When your talent is so prodigious that those around you have no other choice but to coin you "The Prodigy," the word potential probably becomes a familiar one.
For BJ Penn, it also became a double-edged sword: before fights, us fans lavished praise on BJ's limitless potential, bestowing the word on him like we were crowning a warrior Prince of MMA; after fights, us fans kicked the dirt of his potential back in his eyes, cutting him down with the very same sword we used to build him up.
Fair or not, the result of these expectations is that the height of BJ Penn's successes have always been measured against the depth of his failures - resulting in one of the most puzzling legacies in UFC history. After all, who else's career could feature titles in two divisions, eleven title fights total, four title defenses and a litany of classic fights, yet still be considered (at least partially) disappointing?
Yet, that type of seeming contradiction seems only fitting for a fighter who defined himself through resistance. A legitimate star in the UFC with an almost irrationally loyal fanbase, BJ seemed to deliberately avoid capitalizing on that fame - as if it somehow made him a lesser warrior. A fighter with almost incomparable natural gifts, BJ scoffed at the notion that, in this new 'MMA,' the strength of one's muscles need to match the strength of one's resolve. And despite fight after fight proving as much, BJ recoiled at the suggestion that he gave up on fights.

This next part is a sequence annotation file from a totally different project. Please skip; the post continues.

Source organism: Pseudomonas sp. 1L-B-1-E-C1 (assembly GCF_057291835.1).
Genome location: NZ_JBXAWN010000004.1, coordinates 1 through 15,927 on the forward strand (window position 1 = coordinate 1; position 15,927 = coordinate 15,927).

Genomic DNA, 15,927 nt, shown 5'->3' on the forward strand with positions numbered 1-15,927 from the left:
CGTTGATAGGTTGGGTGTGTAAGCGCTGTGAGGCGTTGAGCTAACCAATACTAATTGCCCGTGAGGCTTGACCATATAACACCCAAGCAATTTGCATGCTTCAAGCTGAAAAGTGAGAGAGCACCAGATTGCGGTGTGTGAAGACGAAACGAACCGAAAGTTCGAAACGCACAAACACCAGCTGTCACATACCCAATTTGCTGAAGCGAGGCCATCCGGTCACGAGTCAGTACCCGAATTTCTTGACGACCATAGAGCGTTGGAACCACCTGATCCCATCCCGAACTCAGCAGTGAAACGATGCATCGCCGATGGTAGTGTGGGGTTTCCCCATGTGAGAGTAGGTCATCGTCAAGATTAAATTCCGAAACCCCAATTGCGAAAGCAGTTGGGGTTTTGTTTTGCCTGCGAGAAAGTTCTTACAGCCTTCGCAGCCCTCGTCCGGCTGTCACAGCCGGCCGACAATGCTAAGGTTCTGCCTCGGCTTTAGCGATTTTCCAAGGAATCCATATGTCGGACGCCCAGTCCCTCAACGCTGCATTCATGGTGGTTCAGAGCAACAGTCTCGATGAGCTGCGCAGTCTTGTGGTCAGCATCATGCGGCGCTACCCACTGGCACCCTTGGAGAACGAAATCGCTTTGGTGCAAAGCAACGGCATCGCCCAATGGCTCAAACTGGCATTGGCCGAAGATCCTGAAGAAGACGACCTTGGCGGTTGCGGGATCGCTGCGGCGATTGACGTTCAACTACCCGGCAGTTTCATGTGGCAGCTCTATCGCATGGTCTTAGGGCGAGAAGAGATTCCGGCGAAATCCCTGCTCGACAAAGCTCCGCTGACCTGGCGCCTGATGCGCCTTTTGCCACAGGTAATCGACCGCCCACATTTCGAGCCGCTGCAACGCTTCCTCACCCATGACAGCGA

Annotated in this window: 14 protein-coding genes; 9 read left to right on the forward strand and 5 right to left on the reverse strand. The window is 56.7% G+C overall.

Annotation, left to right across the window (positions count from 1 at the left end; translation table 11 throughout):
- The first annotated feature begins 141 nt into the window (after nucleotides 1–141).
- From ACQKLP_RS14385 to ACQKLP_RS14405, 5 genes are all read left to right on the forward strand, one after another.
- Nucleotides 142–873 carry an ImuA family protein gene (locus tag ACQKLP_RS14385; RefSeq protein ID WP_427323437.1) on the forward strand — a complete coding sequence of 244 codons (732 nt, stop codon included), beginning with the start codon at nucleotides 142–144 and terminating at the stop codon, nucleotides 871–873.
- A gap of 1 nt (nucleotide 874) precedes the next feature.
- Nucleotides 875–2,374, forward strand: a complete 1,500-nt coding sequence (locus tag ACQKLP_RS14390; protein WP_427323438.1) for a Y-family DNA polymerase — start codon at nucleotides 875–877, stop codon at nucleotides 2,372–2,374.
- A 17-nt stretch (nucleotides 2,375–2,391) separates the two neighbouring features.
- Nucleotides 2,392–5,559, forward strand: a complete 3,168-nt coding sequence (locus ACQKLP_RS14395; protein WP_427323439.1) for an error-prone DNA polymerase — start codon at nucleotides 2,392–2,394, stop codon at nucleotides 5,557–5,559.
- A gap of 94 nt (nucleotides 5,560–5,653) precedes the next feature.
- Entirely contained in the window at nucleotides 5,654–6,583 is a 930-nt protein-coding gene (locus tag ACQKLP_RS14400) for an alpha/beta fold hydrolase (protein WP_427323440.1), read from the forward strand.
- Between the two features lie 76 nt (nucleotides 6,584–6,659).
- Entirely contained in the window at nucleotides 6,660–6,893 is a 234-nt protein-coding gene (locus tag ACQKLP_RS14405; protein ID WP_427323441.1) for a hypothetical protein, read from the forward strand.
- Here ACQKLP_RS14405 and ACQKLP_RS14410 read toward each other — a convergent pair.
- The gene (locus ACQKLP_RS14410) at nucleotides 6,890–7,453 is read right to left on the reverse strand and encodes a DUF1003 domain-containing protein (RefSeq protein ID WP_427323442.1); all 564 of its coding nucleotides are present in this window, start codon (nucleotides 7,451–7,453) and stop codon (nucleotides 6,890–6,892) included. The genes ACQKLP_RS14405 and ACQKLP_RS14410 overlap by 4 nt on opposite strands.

On Saturday night, however, standing broken beside Joe Rogan, Penn seemed to resign himself to the truth: while he is one of the most talented fighters alive at the beginning of a fight, he will quit so long as you push him; while he was one of the most talented fighters alive at the beginning of his career, he quit when you pushed him.
As a fan who formerly delighted in watching BJ fail, I had visualized Saturday night before: the glorious day when the defiant Hawaiian would finally succumb to the weight of reality, admitting defeat at the hands of his own resistance to change. Instead, like the trajectory of BJ's entire career, the reality of the moment did not meet my expectations.
Rather than reveling in BJ's concession of defeat, I was like a child who just killed its own goldfish: by the time I understood what I had done, it was too late. Watching BJ's sullen goodbye brought me no satisfaction, for I was filled with regret.
Two days later, I find myself gripped by the same irrational desire to see BJ fight that I used to lament in his fans. I now want him to succeed, to find an immutable desire to fight, and to rise over the crest of expectations and assume his place as, "The Prodigy." Unlike those original fans, however, my irrational desires are tempered by reality: BJ Penn met my expectations on Saturday night, and MMA is worse for it.